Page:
April 18 was maybe a week behind an opening date for most Minnesota courses in most years, the Star Tribune reported. An early spring had allowed several courses to open in early March and hope for one of their best seasons ever, until stay-at-home edicts closed them.
Walz’s order came with more than two weeks remaining before his stay-at-home extension expires May 4, the Star Tribunereported, and two weeks after he allowed course workers to mow grass and maintain “critical turf” that includes greens, tee boxes and fairways.
“It’s important for us to stay active and enjoy the outdoors while preventing the spread of COVID-19,” Walz said in a statement. “This measure will allow Minnesotans to take advantage of more opportunities to get outside, while doing their part to keep their neighbors healthy.”
Walz also reminded Minnesotans to participate in outdoor activities near home because that helps prevent them from spreading the virus. Under his order, outdoor recreation doesn’t include tournaments, team events and events that attract a crowd.
A golf pro from Nebraska—where courses have opened—advised Minnesota peers in a conference call about golfers there who still high-fived each other, rode two or three to a cart and congregated in the parking lot after their round, the Star Tribune reported.
“It’s hard to police,” said Oak Marsh’s Whillock. “People need to understand how serious this is. All the golfers out there will have to be respectful to the guidelines and rules, or the game will be taken away as fast it was put out there.”
At Fox Hollow Golf Club in St. Michael, Minn., the Star Tribune’s Patrick Reusse reported, 110 vehicles were in the upper and overflow parking lots at 3:30 p.m. on Saturday the 18th. As two players loaded up to leave, another pair would arrive to pull into a parking spot.
There were tee times claimed until nearly 6 p.m. at Fox Hollow, with the latest starters signed up for nine holes, Reusse reported. Play had started at 8 a.m. and more than 200 golfers had already teed off and they still were coming. Even with lower temperatures forecasted for the next day, tee times had once again been claimed.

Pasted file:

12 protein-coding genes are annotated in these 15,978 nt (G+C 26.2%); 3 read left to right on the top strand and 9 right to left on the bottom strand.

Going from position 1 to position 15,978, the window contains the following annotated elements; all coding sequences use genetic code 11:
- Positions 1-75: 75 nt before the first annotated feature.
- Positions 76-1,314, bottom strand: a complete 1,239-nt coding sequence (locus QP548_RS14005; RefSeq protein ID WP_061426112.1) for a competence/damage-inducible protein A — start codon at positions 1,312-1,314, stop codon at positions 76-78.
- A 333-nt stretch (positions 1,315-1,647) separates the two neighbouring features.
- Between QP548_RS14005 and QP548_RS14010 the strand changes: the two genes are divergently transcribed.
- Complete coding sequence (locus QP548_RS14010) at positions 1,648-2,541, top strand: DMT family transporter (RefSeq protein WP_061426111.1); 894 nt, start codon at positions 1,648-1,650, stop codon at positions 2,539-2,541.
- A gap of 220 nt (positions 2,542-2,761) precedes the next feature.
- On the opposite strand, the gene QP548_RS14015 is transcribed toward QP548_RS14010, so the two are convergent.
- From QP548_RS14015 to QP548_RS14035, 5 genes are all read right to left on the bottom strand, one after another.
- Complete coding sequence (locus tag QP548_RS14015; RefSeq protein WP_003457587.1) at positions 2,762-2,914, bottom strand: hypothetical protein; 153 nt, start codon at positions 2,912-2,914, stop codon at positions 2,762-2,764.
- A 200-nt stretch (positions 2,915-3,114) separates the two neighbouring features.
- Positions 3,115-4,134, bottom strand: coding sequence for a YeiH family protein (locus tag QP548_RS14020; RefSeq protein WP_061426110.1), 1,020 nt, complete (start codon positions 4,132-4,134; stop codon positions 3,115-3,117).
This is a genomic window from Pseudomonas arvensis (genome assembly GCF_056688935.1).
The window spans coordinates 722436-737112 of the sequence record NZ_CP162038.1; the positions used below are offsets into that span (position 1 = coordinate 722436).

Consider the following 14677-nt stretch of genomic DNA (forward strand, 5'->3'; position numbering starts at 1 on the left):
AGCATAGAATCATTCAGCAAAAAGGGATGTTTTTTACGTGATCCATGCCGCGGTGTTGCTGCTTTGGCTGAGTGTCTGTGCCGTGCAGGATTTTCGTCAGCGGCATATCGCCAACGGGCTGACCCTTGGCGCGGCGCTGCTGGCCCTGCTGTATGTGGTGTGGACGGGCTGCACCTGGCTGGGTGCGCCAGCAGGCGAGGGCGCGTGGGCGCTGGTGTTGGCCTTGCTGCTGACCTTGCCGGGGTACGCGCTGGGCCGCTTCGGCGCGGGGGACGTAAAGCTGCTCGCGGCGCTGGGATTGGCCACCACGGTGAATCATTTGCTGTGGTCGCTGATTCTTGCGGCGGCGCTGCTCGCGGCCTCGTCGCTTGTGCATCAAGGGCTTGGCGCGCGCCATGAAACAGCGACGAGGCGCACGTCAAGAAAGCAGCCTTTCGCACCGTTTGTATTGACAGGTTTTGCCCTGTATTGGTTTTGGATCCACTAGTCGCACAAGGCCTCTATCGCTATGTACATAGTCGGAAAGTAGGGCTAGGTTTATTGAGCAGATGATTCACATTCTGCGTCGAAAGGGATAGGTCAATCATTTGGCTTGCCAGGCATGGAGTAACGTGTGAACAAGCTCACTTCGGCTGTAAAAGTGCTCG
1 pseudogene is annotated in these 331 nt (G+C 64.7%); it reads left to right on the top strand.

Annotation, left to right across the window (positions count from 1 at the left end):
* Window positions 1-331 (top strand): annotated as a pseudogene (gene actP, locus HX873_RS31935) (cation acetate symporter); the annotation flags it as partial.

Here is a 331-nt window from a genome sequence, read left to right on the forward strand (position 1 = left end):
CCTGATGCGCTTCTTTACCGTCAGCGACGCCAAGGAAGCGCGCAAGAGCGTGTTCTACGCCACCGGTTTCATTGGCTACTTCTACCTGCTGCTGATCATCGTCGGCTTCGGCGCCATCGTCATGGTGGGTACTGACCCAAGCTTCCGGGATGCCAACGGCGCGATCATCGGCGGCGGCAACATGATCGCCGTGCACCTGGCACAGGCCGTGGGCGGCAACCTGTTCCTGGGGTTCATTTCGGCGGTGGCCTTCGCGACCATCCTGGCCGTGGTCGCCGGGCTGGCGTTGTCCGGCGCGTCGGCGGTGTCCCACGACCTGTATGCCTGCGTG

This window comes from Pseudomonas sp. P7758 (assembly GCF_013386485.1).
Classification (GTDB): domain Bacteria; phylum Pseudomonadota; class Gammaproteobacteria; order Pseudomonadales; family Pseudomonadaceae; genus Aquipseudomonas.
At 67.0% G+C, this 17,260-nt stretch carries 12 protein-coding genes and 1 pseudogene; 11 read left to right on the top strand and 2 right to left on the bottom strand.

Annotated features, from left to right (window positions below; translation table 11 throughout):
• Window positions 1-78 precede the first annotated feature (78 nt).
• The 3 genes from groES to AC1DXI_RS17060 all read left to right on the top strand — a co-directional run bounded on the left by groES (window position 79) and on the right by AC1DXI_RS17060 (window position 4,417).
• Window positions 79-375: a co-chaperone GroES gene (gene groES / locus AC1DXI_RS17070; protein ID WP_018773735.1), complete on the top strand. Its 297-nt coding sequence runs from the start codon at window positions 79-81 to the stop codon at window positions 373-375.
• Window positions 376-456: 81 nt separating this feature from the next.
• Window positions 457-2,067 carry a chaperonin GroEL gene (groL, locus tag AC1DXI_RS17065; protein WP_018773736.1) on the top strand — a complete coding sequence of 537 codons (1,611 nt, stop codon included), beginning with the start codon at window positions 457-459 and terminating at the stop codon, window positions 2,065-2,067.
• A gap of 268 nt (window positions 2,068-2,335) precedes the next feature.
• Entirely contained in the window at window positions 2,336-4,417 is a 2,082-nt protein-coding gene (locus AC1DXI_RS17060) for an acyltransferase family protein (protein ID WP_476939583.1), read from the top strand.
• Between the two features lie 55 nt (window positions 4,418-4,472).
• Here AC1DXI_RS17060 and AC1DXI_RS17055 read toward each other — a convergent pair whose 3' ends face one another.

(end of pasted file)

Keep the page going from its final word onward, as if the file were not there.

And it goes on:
“The Governor [Tim Walz] announced at 11 o’clock Friday that golf courses could open on Saturday,’’ Fox Hollow’s head golf pro, Eric Larson, told Reusse. “We started taking reservations around 12:30. And within an hour, tee times were gone for the weekend.’’
Guidelines issued to Fox Hollow players, along with “the basics” about not handling flagsticks and keeping their distance, included not showing up until 20 minutes before a scheduled tee time, and leaving immediately finishing, Reusse reported.
Peter Hoffman, another pro on the Fox Hollow staff, noted that rangers weren’t needed to keep people moving, because “the groups are doing that themselves,” Reusse reported.
Seven miles to the southeast, in Rogers, Minn., the Pheasant Acres Golf Course also had 100 cars in the parking lot, Reusse reported. “We started at 9 a.m. and our last tee time for nine holes is at 6:42 [p.m.],’’ starter Mike Bloberger said. “Same situation tomorrow.’’
Added Tom Wiebusch, Pheasant Acres’ Head Golf Professional: “We could’ve been playing three weeks ago, with the weather, but that’s behind us. We’re back and we’re grateful to see the golfers so enthused.